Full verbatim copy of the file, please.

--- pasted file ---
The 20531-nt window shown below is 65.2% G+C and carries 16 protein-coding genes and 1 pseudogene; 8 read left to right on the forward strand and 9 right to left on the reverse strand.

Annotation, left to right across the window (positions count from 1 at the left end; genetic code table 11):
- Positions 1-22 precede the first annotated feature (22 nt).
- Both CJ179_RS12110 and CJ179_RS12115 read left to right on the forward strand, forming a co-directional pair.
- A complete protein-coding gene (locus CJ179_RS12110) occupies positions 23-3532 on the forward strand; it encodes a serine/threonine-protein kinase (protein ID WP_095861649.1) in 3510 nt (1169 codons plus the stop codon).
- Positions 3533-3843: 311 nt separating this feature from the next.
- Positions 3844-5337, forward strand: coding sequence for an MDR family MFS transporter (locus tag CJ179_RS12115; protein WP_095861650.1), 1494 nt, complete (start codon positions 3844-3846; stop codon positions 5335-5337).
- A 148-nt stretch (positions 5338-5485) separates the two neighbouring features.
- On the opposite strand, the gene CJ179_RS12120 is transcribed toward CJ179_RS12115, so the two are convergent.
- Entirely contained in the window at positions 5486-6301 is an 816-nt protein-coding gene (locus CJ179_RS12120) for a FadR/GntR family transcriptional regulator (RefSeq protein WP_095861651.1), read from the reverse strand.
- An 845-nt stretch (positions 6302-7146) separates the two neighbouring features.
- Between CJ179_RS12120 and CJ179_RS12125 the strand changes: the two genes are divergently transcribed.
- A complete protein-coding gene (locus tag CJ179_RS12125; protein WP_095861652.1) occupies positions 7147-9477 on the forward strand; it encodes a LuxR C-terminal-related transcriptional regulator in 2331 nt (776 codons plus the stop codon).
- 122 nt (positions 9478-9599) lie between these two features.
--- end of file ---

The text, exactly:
The 20531-nt window shown below is 65.2% G+C and carries 16 protein-coding genes and 1 pseudogene; 8 read left to right on the forward strand and 9 right to left on the reverse strand.

Annotation, left to right across the window (positions count from 1 at the left end; genetic code table 11):
- Positions 1-22 precede the first annotated feature (22 nt).
- Both CJ179_RS12110 and CJ179_RS12115 read left to right on the forward strand, forming a co-directional pair.
- A complete protein-coding gene (locus CJ179_RS12110) occupies positions 23-3532 on the forward strand; it encodes a serine/threonine-protein kinase (protein ID WP_095861649.1) in 3510 nt (1169 codons plus the stop codon).
- Positions 3533-3843: 311 nt separating this feature from the next.
- Positions 3844-5337, forward strand: coding sequence for an MDR family MFS transporter (locus tag CJ179_RS12115; protein WP_095861650.1), 1494 nt, complete (start codon positions 3844-3846; stop codon positions 5335-5337).
- A 148-nt stretch (positions 5338-5485) separates the two neighbouring features.
- On the opposite strand, the gene CJ179_RS12120 is transcribed toward CJ179_RS12115, so the two are convergent.
- Entirely contained in the window at positions 5486-6301 is an 816-nt protein-coding gene (locus CJ179_RS12120) for a FadR/GntR family transcriptional regulator (RefSeq protein WP_095861651.1), read from the reverse strand.
- An 845-nt stretch (positions 6302-7146) separates the two neighbouring features.
- Between CJ179_RS12120 and CJ179_RS12125 the strand changes: the two genes are divergently transcribed.
- A complete protein-coding gene (locus tag CJ179_RS12125; protein WP_095861652.1) occupies positions 7147-9477 on the forward strand; it encodes a LuxR C-terminal-related transcriptional regulator in 2331 nt (776 codons plus the stop codon).
- 122 nt (positions 9478-9599) lie between these two features.